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Too Much Screen Time?

By Jack (Master List Consultant for the Gazette)

Did you know that for every hour of TV a child watches per day, their risk of becoming overweight increases by 6%, but if that child has a television in his/her room, the risk of them becoming overweight bumps up to 37%? Parents are concerned that their children are spending too much time watching a screen and not spending enough time outside. Reviews said that over 1 million kids bought the video game Halo 3 within the first two weeks of its release.

Monica Morse, an RN at Springfield Hospital and a Guilford school parent, did a project on the effects of screen time for graduate school at The University of Vermont. While she was doing the project, she realized how applicable the topic was to her life, having a child in second grade at home and a television that always seemed to be on. Ms. Morse recently did a presentation at Guilford School on the topic and based it on facts that she had found through research as well as her own job site observation. “This is a steadily growing issue in society. I am seeing kids at work who are generally obese and depressed,” Ms. Morse said in an interview. A common effect on children who watch large amounts of screens daily is obesity. A lot of parents would tell themselves, “How could the television or any kind of screen possibly make my child overweight?” The answer to their question is quite simple. Because the child is spending so much time in front of a screen, it causes them to lack exercise. Sitting there for hours and not moving around a lot causes the body to not burn fat and calories as much as it would if the child was actively playing. Children normally like eating a little snack when they are watching a screen. The problem is that if they are watching a screen for a large part of each day, snacking goes up, and they are eating snacks a lot more than they should be. This constant rate of eating mixed with their lack of exercise can cause them to become obese.

This is not just an issue with kids spending too much time looking at a television screen, but also computers. So far Nickelodeon and Disney have spent over 2 million dollars just to make their websites more appealing so that more kids will go to their site. Smaller children look up to their older siblings and love to follow in their footsteps. Many teenagers these days are all caught up in Myspace and Facebook, the smaller kids, wanting to be just like their older brother or sister, will ask for one too, but the parents often say, “No you’re too young.” Hearing about this marketing void, companies such as Webkinz, Neo Pets and Club Penguin jumped to the opportunity of making some money. Webkinz and Neo Pets both made stuffed animals that come with a tag with a code on it. You go home and type in that code online and the animal comes alive. What the companies had in mind was that, if the parents wouldn’t let their kids have a Myspace or a Facebook, why not make a website that was the same thing but a version that was for smaller children. Club Penguin is a sort of chat room but for smaller children. You log in as your penguin and you can walk around. If you find a “penguin” you can talk to them. This site was not as big a hit as the other two mentioned before because parents were concerned that predators would go on and ask for personal information. The charts show that, since December 2006, the Webkinz site has had about 2,500,000 hits.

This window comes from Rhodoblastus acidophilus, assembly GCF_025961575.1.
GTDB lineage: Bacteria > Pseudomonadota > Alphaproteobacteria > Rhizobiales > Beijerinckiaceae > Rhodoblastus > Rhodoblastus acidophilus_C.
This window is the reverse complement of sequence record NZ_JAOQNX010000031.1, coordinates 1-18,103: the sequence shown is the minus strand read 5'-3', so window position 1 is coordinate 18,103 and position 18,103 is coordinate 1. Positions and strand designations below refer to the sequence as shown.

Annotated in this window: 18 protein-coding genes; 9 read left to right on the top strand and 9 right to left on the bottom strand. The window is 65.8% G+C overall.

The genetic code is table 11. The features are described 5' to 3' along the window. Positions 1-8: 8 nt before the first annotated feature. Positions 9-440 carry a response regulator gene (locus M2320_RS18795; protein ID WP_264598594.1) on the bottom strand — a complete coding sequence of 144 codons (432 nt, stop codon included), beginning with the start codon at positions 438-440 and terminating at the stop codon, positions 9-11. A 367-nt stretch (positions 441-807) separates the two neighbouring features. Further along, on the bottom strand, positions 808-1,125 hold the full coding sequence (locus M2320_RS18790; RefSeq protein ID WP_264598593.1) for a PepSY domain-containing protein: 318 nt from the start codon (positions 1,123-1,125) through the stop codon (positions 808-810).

Besides the physical effect of a sedentary “screen” lifestyle, there is an emotional effect to that lifestyle as well. “Many kids are influenced by a lot of the things that they see on television,” said Robin Rieske, a counselor at the Department of Drug and Alcohol Abuse. “When a child watches a television program on TV, they tend to reenact what they see on that program” When the television program Power Rangers came out, parents found that a lot of the kids that watched the program became more aggressive. “The aggression levels rose in kids but mostly in girls because Power Rangers was the first children’s television that had fairly aggressive female characters,” Ms. Morse said.

So if you want to decrease the obesity trend, if you want your children to be physically fit, if you want to prevent your children from seeing things that you think they shouldn’t, then consider choosing an alternative to screen time. It will keep you and your children healthy.

Tips for parents

(From Monica Morse)

*Put the television or screen somewhere where it is easy to monitor.

*Prevent putting a television in your child’s room.

*Limit screen time in your home to 1hour a day.

*Discourage television for children less than two years of age.

*Teach your child to ask permission to watch a screen.

*Support media literacy programs in schools.

 

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